THE KUSR FARON
by David Roberts.
This gives the central view of the City. On the right lie the ruins of the Triumphal Arch, whose site was near the brook, and fronting to the east. Its style is florid and corrupt.
It seems to have formed the approach to the Palace, or pile of building in the centre, called by the Arabs Kusr Faron (Pharaoh’s Castle). Its age is dubious, but it has the distinction of being the only structure of mason-work now standing in the valley.
Joists of wood are, in different parts, let in among the courses of stone, intended, doubtless, to receive the fastenings for ornaments of stone or stucco. The walls are chiefly entire, but the columns of the northern front, which were composed of separate pieces, are gone.
The distribution of the ulterior into chambers and stories shows that it was not a temple. This edifice, even in its dismantled state, has an interest, from its probably supplying some idea of the general architecture of the larger buildings of Petra. South of the Kusr stands a lone pillar, the last of a temple, of whose other pillars the fragments he scattered around.
Those objects are the only relics in the midst of a great tract of ruins. The course of the brook, when it has emerged from the Chasm, is through a strip of level land, on the north and south of which the ground rises into irregular eminences, and those again backed by a steeper ascent.
It is this lower tract, half a mile square, which formed the actual circuit of the original City; the access being open on the north and south, where, however, we may presume that it was defended by walls, and the east and west being shut in by the cliffs, and capable of being approached only by the “Chasms.” 1)
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The site was thus “an area in the bosom of a mountain, swelling into mounds, and intersected with gullies, but the whole ground of such a nature as might be conveniently built upon, and with neither ascent nor descent inconveniently steep.”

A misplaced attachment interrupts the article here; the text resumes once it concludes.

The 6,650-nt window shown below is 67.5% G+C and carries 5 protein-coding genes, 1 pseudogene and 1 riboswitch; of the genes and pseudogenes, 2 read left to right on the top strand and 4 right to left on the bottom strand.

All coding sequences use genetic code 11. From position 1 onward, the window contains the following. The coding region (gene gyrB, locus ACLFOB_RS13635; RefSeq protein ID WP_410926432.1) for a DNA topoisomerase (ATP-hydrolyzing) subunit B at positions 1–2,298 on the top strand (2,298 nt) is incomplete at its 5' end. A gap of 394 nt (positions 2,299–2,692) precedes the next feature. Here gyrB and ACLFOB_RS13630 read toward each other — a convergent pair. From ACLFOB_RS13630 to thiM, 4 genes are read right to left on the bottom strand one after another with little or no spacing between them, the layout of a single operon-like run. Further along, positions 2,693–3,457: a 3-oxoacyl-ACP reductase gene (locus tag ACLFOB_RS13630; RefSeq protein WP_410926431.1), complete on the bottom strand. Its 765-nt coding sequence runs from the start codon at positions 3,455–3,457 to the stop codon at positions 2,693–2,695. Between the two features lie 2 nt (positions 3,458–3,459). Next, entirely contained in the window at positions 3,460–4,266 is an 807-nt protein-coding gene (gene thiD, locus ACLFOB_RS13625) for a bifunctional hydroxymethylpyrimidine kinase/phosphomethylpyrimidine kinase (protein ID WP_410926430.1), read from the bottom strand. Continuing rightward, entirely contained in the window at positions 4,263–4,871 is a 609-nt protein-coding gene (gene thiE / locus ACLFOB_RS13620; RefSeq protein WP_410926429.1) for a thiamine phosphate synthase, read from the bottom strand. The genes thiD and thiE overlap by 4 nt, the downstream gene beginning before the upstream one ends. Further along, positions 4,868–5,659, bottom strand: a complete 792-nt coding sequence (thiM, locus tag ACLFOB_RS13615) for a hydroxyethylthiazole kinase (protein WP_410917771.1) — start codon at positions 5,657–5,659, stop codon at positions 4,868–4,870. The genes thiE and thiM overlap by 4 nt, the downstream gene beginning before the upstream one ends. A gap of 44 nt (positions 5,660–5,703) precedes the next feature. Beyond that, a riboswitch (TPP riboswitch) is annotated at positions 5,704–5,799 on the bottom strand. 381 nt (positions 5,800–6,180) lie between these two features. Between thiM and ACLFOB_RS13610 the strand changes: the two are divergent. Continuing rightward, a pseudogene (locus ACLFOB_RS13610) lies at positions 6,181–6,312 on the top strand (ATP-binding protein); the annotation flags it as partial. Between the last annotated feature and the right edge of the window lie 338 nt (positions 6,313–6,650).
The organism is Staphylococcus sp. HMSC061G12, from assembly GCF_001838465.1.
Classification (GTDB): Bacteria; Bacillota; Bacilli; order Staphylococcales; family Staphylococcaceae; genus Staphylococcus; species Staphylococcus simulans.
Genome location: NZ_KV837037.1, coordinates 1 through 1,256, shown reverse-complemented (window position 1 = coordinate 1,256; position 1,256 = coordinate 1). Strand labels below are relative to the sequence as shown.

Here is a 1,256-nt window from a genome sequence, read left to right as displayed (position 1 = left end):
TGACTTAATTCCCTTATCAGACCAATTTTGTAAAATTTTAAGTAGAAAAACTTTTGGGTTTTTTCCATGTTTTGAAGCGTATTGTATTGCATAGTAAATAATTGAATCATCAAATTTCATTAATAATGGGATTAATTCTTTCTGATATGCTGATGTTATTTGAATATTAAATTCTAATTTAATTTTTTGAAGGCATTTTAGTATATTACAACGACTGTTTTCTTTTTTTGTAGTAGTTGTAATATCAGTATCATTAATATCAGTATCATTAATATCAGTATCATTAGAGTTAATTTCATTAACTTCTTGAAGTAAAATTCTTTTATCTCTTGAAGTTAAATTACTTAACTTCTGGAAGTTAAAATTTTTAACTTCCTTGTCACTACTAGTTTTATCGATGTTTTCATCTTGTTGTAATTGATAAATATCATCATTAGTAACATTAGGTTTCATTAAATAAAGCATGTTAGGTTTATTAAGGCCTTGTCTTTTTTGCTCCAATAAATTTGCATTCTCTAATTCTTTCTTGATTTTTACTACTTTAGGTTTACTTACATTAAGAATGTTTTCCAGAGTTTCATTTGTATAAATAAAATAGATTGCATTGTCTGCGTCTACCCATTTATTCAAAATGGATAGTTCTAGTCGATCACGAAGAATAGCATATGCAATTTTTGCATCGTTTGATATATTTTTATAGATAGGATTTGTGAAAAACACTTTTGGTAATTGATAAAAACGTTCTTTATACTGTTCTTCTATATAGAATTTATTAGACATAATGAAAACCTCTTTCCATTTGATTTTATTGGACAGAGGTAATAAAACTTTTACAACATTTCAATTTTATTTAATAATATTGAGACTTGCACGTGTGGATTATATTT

The whole area was once evidently occupied with buildings. Along the immediate edge of the stream, its wintry violence has cleared away the ruins ; but higher up, the whole space on both sides is covered with foundations and fragments. The stones are hewn, and the houses must have been solid and well built. They cover a space perfectly capable of accommodating thirty or forty thousand inhabitants.
To the left of the Kusr Faron is the rock which Laborde regards as the site of the Acropolis. The conjecture is probable, from the commanding position of the rock, and from the known habit of ancient nations to have a place of strength in the midst of their cities. But there is no further evidence. The crag is now inaccessible, though this does not preclude ascent in more ancient times. The Artist thinks that he discovered fragments of building on its summit. 3)
The rising ground on the left and front is covered with ruins. All the impressions created by the general aspect of this City are characteristic and forcible. The choice of the site may have been natural to a people desirous of security in ages of violence; for such a position, defended by resolute men, must have been impregnable.
The sublimity was the work of Nature; but the taste, the labour, and the ornament, were the work of man. “The most striking feature” is not so much in the existence of any one work of surpassing stateliness, as in their multitude, in the unwearied variety of such labours along the whole extent of the perpendicular rocks adjacent to the main area, and throughout the lateral valleys and chasms, the entrances of many of which are decorated with every imaginable style of architecture; many more, probably, remaining to reward the research of travellers in safer times. 3)
1) Biblical Researches, ii. 523. 2) Irby and Mangles. 3) Roberts’s Journal.
Source: The Holy Land, Syria, Idumea, Arabia, Egypt, & Nubia, by David Roberts (British, 1796-1864), George Croly, William Brockedon. London: Lithographed, printed and published by Day & Son, lithographers to the Queen. Cate Street, Lincoln’s Inn Fields, 1855.